'Transgender people are neglected in Sweden'
Lee Roden · 2 Aug 2016, 17:11
Published: 02 Aug 2016 17:11 GMT+02:00
- Swedish activists push for gender neutral toilets (10 Mar 15)
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- Sterilized transsexuals sue Swedish government (24 Jun 13)
Charlie Lyrehed from Gothenburg was on the way home from the festival in the capital to his home town last weekend to celebrate his partner’s birthday. After catching a bus from the celebration in the western city to his apartment, he was subjected to a torrent of verbal abuse from a pair of fellow passengers.
“I heard two guys starting to talk about me and trying to get my attention, and when they realized I was ignoring everything they said, what they were saying got worse and worse,” he explained.
“They saw my tattoo (of a transgender symbol) and started to say stuff like ‘sissy, creep, freak’. I kept quiet even though it hurt me, but I was aware that it wasn’t a good idea to say anything.”
After departing the bus things soon got even worse.
“I stopped to pee somewhere nearby and the guys came back and started laughing at me, saying stuff like ‘look, he sits down when he pees, bloody faggot’,” Lyrehed said.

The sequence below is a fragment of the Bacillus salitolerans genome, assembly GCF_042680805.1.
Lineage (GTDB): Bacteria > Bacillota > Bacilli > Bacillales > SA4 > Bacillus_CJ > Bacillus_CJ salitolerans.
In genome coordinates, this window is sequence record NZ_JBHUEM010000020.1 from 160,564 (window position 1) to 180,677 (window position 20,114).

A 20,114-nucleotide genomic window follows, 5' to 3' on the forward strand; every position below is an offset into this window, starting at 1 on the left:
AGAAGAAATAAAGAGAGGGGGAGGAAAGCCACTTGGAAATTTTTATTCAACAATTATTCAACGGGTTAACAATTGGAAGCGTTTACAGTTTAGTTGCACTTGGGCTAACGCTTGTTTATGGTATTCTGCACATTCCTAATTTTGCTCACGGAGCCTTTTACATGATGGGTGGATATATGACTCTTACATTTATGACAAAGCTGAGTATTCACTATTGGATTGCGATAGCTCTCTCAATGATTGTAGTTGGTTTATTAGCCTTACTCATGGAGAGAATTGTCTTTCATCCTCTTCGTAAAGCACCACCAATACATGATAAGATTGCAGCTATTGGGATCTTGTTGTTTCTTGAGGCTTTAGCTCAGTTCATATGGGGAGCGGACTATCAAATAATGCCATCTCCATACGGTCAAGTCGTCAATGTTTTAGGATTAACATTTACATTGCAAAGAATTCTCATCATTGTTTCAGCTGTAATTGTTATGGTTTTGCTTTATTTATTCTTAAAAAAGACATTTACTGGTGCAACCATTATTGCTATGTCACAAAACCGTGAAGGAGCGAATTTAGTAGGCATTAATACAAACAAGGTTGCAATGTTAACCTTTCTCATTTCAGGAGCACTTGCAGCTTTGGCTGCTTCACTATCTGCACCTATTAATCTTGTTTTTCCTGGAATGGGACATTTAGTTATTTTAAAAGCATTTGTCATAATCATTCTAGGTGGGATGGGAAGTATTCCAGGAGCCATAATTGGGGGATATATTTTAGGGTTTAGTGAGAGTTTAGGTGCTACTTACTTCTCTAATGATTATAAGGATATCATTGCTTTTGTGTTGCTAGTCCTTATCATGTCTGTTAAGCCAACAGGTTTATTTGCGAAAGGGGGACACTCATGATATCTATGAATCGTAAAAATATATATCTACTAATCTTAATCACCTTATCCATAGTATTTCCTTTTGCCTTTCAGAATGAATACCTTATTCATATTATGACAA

“One of the guys then came and pushed me over with his foot into some nettles. He pushed me on the shoulder as I fell then spat at me and said ‘bloody creep’. I sat there in the nettles, wet, humiliated and terrified.”
The incident has left Lyrehed “shocked and scared”, and he thinks it is part of a broader problem in Sweden.
“It points to a tendency of coldness, hatred, incomprehension and prejudice sweeping through our country right now,” he suggested.
“Anyone who breaks what is seen as some kind of norm is a potential victim, and it scares me, but I won’t let fear paralyze me. I think it is very important that transgender people are seen and heard. We are fighting every day for our existence, and won’t be intimidated into silence.”
While Sweden is often portrayed as a forward-thinking society which promotes equality, until as recently as 2013, transgender people had to accept sterilization before getting official recognition for their sex changes.
And Lyrehed thinks there is still plenty of work to be done before transgender people have equal rights in the country.
“There is still a lot to be done in Sweden. It’s more the rule than the exception that I have to call around gyms and swimming pools to find out about changing facilities. In healthcare transgender people are greatly neglected too,” he said.
“We are struggling every day against the image that someone’s sex is purely biological. We’re represented very little in the public domain, and have nowhere near the same rights as Cisgender (a term for a person whose gender identity corresponds to their birth sex) people do.”
Lyrehed said he plans on reporting the incident to the police at some point on Tuesday, having not yet done so due to a tiresome and difficult few days.